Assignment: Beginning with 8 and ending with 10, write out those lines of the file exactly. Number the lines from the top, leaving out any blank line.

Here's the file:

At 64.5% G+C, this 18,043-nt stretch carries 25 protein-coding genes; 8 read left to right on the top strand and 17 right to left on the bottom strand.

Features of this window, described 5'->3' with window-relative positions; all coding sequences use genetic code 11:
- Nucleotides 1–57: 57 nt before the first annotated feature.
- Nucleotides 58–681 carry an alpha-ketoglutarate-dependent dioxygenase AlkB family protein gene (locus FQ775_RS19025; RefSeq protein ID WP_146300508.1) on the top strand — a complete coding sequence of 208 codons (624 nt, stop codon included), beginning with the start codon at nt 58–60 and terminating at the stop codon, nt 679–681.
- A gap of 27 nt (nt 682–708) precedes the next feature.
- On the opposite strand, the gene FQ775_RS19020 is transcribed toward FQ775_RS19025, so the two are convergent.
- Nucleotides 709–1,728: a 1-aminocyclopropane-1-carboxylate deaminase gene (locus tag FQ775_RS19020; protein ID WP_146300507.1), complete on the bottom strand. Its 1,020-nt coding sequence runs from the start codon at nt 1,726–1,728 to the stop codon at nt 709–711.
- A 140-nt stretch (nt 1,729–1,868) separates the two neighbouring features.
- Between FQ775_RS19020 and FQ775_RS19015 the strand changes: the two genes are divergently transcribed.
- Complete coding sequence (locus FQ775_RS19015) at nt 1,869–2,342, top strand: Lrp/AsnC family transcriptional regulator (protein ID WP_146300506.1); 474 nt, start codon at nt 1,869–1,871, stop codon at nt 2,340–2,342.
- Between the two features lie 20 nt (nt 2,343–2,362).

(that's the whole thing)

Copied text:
- A 140-nt stretch (nt 1,729–1,868) separates the two neighbouring features.
- Between FQ775_RS19020 and FQ775_RS19015 the strand changes: the two genes are divergently transcribed.
- Complete coding sequence (locus FQ775_RS19015) at nt 1,869–2,342, top strand: Lrp/AsnC family transcriptional regulator (protein ID WP_146300506.1); 474 nt, start codon at nt 1,869–1,871, stop codon at nt 2,340–2,342.